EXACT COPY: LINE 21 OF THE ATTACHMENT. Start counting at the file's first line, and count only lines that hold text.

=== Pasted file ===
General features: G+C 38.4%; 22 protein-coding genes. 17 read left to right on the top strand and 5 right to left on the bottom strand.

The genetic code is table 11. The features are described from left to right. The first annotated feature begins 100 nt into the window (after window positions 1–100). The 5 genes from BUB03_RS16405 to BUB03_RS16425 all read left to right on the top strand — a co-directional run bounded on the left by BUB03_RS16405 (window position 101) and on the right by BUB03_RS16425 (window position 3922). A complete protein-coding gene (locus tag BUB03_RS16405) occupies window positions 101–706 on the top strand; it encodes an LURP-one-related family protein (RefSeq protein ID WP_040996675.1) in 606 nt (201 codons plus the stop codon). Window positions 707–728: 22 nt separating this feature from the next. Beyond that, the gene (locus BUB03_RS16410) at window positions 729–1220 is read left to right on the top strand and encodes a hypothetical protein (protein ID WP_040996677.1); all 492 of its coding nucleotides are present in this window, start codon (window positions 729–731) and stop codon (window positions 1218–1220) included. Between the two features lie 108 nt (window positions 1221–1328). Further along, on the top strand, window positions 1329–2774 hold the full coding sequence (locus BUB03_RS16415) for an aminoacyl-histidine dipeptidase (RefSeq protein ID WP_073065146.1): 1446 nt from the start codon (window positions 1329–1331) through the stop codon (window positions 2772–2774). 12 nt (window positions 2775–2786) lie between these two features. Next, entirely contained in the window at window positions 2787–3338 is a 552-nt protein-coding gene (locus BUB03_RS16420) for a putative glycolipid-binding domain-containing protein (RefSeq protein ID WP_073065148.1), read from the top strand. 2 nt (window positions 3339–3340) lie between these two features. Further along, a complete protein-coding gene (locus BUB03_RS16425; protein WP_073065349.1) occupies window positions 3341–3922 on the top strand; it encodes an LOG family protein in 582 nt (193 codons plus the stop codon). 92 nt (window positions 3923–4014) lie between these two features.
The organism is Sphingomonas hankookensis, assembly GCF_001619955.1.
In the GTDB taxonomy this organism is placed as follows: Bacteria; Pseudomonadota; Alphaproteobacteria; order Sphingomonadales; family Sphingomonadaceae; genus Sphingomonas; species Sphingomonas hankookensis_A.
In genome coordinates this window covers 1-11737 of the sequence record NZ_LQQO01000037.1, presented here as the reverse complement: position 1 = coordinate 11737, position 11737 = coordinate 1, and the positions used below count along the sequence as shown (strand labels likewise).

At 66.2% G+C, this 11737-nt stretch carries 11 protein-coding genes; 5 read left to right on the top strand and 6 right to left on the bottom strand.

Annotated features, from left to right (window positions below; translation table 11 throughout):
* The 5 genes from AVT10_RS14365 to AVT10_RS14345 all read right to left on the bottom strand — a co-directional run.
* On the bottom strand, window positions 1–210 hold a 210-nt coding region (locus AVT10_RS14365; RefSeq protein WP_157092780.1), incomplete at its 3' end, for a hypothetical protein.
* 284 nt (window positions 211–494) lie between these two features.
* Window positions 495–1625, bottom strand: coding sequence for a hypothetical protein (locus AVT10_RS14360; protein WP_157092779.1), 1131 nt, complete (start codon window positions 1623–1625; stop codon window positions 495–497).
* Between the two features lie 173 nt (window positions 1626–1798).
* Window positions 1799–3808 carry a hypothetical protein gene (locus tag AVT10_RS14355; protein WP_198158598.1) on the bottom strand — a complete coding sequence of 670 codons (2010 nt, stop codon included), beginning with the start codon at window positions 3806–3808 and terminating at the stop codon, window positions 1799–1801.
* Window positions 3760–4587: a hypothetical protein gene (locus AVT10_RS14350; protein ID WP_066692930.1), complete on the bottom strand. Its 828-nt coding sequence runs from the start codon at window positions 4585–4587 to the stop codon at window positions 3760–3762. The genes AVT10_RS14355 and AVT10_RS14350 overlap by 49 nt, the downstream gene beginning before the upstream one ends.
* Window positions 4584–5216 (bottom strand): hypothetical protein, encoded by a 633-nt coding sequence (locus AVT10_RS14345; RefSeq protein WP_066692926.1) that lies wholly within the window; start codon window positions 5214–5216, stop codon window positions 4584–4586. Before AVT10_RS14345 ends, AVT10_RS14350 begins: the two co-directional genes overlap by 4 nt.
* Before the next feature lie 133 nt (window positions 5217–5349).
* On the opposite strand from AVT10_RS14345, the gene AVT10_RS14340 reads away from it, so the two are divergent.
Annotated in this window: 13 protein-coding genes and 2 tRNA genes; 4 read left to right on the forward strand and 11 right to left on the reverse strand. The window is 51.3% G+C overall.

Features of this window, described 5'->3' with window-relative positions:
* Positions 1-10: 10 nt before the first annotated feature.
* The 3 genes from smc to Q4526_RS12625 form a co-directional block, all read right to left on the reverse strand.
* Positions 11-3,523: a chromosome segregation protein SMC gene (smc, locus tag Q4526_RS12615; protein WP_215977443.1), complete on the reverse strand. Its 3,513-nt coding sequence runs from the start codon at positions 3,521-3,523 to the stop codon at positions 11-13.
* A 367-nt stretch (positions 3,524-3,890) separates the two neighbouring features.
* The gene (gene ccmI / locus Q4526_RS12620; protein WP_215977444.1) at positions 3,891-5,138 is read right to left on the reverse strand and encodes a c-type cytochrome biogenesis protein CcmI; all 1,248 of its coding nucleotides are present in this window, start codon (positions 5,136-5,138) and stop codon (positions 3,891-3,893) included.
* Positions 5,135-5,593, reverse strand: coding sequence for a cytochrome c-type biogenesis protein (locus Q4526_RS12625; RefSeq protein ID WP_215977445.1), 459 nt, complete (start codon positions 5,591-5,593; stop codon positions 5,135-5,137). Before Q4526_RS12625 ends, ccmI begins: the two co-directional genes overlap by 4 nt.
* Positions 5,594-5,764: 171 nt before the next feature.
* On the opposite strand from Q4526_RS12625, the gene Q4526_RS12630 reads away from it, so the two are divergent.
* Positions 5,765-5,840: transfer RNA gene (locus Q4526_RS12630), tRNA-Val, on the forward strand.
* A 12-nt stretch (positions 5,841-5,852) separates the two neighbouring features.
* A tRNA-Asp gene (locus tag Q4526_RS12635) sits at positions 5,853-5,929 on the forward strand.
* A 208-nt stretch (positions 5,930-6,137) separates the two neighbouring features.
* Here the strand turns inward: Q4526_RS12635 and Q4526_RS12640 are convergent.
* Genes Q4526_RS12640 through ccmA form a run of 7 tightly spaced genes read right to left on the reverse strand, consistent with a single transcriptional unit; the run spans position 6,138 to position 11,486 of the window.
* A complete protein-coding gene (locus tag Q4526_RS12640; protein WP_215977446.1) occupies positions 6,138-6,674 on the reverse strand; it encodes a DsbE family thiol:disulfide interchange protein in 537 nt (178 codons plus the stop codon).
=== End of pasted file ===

* The 3 genes from smc to Q4526_RS12625 form a co-directional block, all read right to left on the reverse strand.